In one embodiment, a chain of microneedle arrays may be used directly in an application device. For example, a dispenser could store a large number of microneedle arrays in a chain and feed the arrays individually to a dispensing or application port that would separate an individual array from the chain and apply it to a patient. Alternatively, the arrays may be separated and packaged individually after undergoing any subsequent processing desired as described above.

In one embodiment, the microneedle arrays may be used to make patches having a flexible backing with a skin-contacting pressure-sensitive adhesive suitable for adhering the patch to a skin surface. Such a microneedle patch may be prepared by adhering an adhesive patch (i.e., a backing film with an adhesive layer on one surface) to the back or non-structured side of an array, so that the adhesive patch extends beyond the perimeter of the microneedle array. The microneedles in an array may be arranged in any desired pattern or distributed over the substrate surface randomly. In one embodiment, the microneedles are arranged in uniformly spaced rows placed in a rectangular arrangement. In one embodiment, the area having microneedles on the patient-facing surface of a device is more than about 0.1 cm2 and less than about 20 cm2, and in some instances more than about 0.5 cm2 and less than about 5 cm2. The microneedles are typically less than 1000 microns in height, often less than 500 microns in height, and sometimes less than 250 microns in height. The microneedles are typically more than 5 microns in height, often more than 25 microns in height, and sometimes more than 100 microns in height.

The microneedles may be characterized by an aspect ratio. As used herein, the term “aspect ratio” is the ratio of the height of the microneedle (above the surface surrounding the base of the microneedle) to the maximum base dimension, that is, the longest straight-line dimension that the base occupies (on the surface occupied by the base of the microneedle). In the case of a pyramidal microneedle with a rectangular base, the maximum base dimension would be the diagonal line connecting opposed corners across the base. Microneedles typically have an aspect ratio of between about 2:1 to about 5:1 and sometimes between about 2.5:1 to about 4:1.

The microneedle arrays prepared according to any of the foregoing embodiments may comprise any of a variety of configurations, such as those described in the following patents and patent applications, the disclosures of which are herein incorporated by reference. One embodiment for the microneedle devices comprises the structures disclosed in U.S. Patent Application Publication No. 2003/0045837. The disclosed microstructures in the aforementioned patent application are in the form of microneedles having tapered structures that include at least one channel formed in the outside surface of each microneedle. The microneedles may have bases that are elongated in one direction. The channels in microneedles with elongated bases may extend from one of the ends of the elongated bases towards the tips of the microneedles. The channels formed along the sides of the microneedles may optionally be terminated short of the tips of the microneedles. The microneedle arrays may also include conduit structures formed on the surface of the substrate on which the microneedle array is located. The channels in the microneedles may be in fluid communication with the conduit structures. Another embodiment for the microneedle devices comprises the structures disclosed in co-pending U.S. Patent Application Publication No. 2005/0261631 which describes microneedles having a truncated tapered shape and a controlled aspect ratio. Still another embodiment for the microneedle arrays comprises the structures disclosed in U.S. Pat. No. 6,313,612 (Sherman, et al.) which describes tapered structures having a hollow central channel. Still another embodiment for the microneedle arrays comprises the structures disclosed in U.S. Pat. No. 6,379,324 (Gartstein, et al.) which describes hollow microneedles having at least one longitudinal blade at the top surface of tip of the microneedle.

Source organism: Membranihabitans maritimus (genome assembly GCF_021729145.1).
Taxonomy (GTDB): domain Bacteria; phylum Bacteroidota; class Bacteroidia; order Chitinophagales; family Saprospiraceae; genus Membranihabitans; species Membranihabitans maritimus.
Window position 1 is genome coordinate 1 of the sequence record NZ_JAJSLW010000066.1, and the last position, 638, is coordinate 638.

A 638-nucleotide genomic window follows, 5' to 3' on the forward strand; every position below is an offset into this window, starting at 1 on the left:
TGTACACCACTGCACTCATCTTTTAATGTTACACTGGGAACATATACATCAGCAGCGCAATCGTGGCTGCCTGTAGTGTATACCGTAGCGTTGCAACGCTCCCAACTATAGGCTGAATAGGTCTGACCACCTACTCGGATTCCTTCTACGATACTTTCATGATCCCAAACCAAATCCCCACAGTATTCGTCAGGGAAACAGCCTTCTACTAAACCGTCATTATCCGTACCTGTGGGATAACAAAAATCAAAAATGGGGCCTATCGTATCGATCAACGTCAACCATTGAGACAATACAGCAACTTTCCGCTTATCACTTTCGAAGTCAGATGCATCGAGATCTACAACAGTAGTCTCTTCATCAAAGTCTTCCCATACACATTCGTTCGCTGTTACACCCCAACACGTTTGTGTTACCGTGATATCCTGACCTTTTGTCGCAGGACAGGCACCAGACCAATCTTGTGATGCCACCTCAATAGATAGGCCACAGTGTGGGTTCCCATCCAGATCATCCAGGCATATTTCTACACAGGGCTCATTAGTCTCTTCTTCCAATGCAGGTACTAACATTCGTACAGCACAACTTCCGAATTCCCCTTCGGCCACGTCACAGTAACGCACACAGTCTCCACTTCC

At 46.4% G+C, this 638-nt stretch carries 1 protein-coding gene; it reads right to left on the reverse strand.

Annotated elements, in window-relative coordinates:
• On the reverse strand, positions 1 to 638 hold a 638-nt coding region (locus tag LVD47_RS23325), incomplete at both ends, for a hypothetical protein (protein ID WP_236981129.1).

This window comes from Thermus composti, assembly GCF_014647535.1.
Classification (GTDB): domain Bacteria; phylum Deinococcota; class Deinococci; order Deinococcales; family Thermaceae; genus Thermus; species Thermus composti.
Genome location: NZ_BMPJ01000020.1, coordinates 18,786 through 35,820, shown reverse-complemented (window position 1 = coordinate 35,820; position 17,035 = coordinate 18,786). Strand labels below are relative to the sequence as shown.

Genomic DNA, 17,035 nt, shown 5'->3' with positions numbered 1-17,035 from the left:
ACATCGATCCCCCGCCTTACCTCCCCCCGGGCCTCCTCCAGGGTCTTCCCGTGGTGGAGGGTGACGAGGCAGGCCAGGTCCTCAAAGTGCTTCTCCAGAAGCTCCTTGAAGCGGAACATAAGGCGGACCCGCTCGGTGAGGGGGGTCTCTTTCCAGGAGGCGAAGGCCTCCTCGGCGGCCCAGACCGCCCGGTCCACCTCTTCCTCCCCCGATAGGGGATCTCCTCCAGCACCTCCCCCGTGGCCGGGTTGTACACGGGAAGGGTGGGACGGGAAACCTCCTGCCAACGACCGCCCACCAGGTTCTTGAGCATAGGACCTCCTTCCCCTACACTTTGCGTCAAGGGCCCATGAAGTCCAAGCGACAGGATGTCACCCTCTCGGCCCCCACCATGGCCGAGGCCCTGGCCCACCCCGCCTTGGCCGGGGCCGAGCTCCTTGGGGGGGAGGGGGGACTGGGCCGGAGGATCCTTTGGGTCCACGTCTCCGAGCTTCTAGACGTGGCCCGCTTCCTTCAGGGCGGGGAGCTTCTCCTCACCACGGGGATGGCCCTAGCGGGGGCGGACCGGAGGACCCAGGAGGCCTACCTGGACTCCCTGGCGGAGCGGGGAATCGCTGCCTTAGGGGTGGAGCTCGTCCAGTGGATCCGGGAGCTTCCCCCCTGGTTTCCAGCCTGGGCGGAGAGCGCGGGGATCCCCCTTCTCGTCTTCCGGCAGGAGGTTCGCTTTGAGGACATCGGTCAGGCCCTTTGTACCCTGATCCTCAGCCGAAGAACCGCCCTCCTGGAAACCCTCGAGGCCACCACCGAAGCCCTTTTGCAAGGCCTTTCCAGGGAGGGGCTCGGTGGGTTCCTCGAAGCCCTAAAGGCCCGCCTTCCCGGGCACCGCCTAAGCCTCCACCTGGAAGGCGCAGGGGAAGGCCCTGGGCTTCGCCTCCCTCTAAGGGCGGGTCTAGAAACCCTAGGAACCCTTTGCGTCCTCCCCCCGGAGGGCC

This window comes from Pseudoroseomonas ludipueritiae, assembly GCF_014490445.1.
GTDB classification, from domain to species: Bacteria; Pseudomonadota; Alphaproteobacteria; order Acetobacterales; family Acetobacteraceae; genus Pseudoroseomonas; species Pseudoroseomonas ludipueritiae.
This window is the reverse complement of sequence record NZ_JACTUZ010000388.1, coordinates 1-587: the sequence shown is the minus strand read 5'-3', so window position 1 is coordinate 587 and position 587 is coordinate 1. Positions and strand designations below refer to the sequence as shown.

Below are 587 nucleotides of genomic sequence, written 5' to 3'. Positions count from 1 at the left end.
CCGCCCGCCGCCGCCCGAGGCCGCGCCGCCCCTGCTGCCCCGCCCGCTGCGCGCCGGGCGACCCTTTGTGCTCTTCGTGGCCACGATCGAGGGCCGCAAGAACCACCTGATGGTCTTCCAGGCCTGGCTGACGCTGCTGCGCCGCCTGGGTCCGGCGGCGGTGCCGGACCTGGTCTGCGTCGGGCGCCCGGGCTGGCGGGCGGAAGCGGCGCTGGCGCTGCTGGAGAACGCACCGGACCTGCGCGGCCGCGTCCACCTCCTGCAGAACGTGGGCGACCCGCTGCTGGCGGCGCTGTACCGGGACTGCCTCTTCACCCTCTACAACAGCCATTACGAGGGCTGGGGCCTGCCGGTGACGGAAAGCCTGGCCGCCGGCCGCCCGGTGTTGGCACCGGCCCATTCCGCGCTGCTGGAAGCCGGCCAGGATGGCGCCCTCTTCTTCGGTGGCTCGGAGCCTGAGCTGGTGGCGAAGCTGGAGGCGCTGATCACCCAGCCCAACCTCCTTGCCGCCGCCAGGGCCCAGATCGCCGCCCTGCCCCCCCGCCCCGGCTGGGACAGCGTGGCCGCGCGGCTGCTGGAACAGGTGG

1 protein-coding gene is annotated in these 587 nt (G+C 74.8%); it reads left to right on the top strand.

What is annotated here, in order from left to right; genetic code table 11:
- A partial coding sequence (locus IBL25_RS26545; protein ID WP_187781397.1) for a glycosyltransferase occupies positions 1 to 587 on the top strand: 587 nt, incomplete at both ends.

One manner in which the microneedles of the present invention may be characterized is by height as measured from a substrate surface. It may be preferred, for example, that the base-to-tip height of the microneedles be about 500 micrometers or less as measured from the substrate surface. Alternatively, it may be preferred that the height of the microneedles is about 250 micrometers or less as measured from the base to the tip. It may also be preferred that the height of molded microneedles is greater than about 90%, and more preferably greater than about 95%, of the height of the cavities in the mold insert that are negative images of the desired microneedle shape. The microneedles may deform slightly or elongate upon ejection from the mold insert. This condition is most pronounced if the molded material has not cooled below its softening temperature, but may still occur even after the material is cooled below its softening temperature. It is preferred that the height of the molded microneedles is less than about 115%, and more preferably less than about 105%, of the height of the cavities in the mold insert that are negative images of the desired microneedle shape.

The general shape of the microneedles of the present invention may be tapered. For example, the microneedles may have a larger base at the substrate surface and extend away from the substrate surface, tapering to a tip. In one embodiment the shape of the microneedles is pyramidal. In another embodiment, the shape of the microneedles is generally conical. In one embodiment the microneedles have a defined tip bluntness, such as that described in co-pending and commonly owned U.S. Patent Application Publication No. 2005/0261631, wherein the microneedles have a flat tip comprising a surface area measured in a plane aligned with the base of about 20 square micrometers or more and 100 square micrometers or less. In one embodiment, the surface area of the flat tip will be measured as the cross-sectional area measured in a plane aligned with the base, the plane being located at a distance of 0.98 h from the base, where h is the height of the microneedle above the substrate surface measured from base to tip. The microneedles may have shafts with a variety of shapes, for example, a pyramid, cone, or blade, as well as a bases with a variety of shapes, for example, a square, rectangle, or oval.